Excited as I was, I was also kind of nervous to try this product out, as personally I've always hated tampons. I was thinking...


" how the hell am I going to get this thing in?!? "


On my first attempt, I couldn't get it in. We've all been there, and once you begin stressing and tensing, it's near impossible. I had to walk away for a breather a couple of times, and on my third attempt I approached the mighty task relaxed and confident! Although it took a few attempts, I eventually (while pulling some crazy yoga squat positions) managed to insert it comfortably. I settle with the half fold technique, which means caving in one side of the cup to make it into more of a cone, rather than folding it in a spiral. It gives the cup a point, which I  found easier to get in. You also have to really relax as it's bigger than a tampon so can be a little uncomfortable to insert. I eventually learnt that wetting the cup is a very good idea, especially if your period is light.

[caption id="attachment_1107" align="alignnone" width="1087"] Via www.thehellocup.com[/caption]


Once you've overcome the challenge of inserting it , the fight is still not over. But as we know, all good things take time and practice! Once its in you have to make it 'pop'. If the cup doesn't pop it means it has opened up, which means it hasn't sealed and will defiantly leak! I couldn't make it pop to begin with, but eventually mastered the technique which goes something like this:


  1. Find the stem and twist the cup 360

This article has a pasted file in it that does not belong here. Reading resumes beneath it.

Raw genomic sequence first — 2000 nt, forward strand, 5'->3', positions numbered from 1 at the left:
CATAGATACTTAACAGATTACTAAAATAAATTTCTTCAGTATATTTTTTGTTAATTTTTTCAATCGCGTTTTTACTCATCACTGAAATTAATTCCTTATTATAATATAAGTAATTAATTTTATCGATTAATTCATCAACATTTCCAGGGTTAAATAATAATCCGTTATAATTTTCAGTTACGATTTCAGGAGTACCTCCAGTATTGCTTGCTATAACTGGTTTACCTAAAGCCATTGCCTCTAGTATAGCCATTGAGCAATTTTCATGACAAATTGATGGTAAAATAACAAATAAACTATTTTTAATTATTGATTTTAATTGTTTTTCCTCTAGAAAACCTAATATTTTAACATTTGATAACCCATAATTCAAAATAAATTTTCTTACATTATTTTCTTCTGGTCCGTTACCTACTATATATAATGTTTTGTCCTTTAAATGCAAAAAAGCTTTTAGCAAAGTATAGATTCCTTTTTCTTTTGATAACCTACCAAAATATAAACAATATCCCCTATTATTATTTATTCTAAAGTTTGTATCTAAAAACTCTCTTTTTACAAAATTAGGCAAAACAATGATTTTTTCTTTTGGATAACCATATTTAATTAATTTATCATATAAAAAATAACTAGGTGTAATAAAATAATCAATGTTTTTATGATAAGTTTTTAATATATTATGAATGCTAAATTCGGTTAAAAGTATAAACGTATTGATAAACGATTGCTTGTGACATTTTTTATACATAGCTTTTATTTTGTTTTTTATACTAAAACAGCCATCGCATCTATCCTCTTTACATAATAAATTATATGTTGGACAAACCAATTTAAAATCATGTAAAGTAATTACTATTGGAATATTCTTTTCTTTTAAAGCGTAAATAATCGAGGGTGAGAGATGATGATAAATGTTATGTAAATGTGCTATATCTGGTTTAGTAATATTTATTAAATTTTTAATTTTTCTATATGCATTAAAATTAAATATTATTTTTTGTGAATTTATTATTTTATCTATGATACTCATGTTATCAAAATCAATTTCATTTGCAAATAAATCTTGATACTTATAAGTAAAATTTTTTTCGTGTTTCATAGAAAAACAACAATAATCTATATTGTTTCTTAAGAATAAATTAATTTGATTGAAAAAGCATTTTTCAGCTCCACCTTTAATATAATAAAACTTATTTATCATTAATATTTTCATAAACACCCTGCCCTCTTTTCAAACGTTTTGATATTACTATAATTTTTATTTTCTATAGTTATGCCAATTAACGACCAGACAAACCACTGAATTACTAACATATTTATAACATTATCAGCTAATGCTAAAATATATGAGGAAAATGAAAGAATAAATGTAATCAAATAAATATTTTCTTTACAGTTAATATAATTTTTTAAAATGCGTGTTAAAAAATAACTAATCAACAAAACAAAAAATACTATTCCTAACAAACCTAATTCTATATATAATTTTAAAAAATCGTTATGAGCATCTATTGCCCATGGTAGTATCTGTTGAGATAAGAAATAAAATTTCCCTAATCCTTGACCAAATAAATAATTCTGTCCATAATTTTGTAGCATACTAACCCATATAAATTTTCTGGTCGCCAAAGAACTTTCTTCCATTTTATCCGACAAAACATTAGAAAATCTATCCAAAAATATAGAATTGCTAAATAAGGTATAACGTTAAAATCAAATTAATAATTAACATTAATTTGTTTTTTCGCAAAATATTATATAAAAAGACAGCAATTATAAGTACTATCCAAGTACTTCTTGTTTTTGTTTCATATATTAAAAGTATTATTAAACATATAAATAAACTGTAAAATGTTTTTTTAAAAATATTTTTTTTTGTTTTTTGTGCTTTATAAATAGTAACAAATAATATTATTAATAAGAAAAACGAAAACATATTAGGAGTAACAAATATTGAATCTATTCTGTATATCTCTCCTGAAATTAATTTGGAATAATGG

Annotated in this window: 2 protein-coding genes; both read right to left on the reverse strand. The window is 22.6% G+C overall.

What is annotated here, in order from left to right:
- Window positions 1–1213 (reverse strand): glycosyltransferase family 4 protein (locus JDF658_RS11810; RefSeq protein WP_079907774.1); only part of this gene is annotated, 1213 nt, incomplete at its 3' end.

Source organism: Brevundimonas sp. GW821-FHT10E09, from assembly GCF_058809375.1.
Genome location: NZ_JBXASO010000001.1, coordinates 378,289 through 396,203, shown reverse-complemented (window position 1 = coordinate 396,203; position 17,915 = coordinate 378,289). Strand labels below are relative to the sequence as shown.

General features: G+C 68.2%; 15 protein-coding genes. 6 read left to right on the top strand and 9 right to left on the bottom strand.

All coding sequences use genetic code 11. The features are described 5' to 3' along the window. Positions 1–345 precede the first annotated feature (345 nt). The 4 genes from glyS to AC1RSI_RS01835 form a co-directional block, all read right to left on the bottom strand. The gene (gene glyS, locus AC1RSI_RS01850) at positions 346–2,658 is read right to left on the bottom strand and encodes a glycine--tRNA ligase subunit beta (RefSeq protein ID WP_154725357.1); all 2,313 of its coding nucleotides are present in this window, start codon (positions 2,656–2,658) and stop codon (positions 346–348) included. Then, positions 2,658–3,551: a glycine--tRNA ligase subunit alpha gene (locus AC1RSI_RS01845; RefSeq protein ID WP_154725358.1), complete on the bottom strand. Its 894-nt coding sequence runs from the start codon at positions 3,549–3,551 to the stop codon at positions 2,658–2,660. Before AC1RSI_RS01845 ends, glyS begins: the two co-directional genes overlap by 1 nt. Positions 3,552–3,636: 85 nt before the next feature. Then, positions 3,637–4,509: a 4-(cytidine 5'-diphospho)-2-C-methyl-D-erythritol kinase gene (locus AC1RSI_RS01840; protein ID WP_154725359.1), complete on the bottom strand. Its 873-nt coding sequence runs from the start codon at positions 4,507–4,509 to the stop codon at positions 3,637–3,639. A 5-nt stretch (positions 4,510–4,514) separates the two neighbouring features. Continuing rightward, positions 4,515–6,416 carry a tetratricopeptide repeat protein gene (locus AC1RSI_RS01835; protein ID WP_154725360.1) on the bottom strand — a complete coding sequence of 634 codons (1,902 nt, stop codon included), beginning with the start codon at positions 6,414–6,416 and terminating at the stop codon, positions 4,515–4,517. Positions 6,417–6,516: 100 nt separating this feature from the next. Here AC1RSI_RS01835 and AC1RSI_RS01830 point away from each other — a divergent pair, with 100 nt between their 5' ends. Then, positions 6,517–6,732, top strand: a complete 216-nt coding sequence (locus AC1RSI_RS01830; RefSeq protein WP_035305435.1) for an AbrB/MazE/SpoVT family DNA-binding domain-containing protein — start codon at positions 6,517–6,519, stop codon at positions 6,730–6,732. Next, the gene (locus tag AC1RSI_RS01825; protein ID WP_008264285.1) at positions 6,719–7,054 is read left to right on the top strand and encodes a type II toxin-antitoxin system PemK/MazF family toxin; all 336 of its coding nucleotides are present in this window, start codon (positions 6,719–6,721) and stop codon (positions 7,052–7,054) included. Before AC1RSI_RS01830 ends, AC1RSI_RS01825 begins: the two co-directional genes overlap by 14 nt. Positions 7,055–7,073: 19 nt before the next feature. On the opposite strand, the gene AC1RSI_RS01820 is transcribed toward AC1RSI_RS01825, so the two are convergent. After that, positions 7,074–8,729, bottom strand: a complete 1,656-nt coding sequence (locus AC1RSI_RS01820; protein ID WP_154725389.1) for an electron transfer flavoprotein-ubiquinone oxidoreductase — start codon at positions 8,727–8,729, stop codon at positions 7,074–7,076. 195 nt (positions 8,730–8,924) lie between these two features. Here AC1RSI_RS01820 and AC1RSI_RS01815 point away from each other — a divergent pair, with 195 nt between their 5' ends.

2. Do 10 sumo squats/ hula hoop hips/ pelvic thrusts


I can assure you that somewhere in this sequence you'll feel the cup pop. If you don't,  it's still likely that it would have with all that pelvic floor movement!

To begin with, the cup inside of me felt absolutely alien! However, as the day went on I completely forgot about it. It was so comfortable, more so than a tampon. I worked out and there was no feeling it was going to be squeezed out. I sat at a desk for hours and never once even thought about it. I had no leakage all day, and kept the cup in comfortably for 10 hours. It was AMAZING! I couldn't feel the cup, and I never once had that uncomfortable feeling of panic that I was leaking.


The time eventually came where I need to remove the cup. I had a heavy period and I did feel it getting heavy by the 7/8 hour mark. Taking the cup out was the bit I was most concerned about. I had visions of the bathroom looking like a crime scene and me sitting in the midst of it all traumatised after I had finished trying to pull it out. Well, it's safe to say it's not as bad as this, but it definitely proved a challenge. The way to do it, is to feel for the base of the cup, don't just pull on the stem. Give the base a gentle squeeze to break the seal and try to then fold the base before pulling down slowly. There shouldn't be any splashing or mess in this process. Its a little uncomfortable to take out but the more you do it and master the technique the easier it becomes. Once it’s out, simply tip the contents down the loo, rinse ( or wipe ) and reinsert.


Once your period is finished, you can properly sanitise the cup in boiling water with a light soap. Then simply keep safe until next month!


Bloody Brilliant!!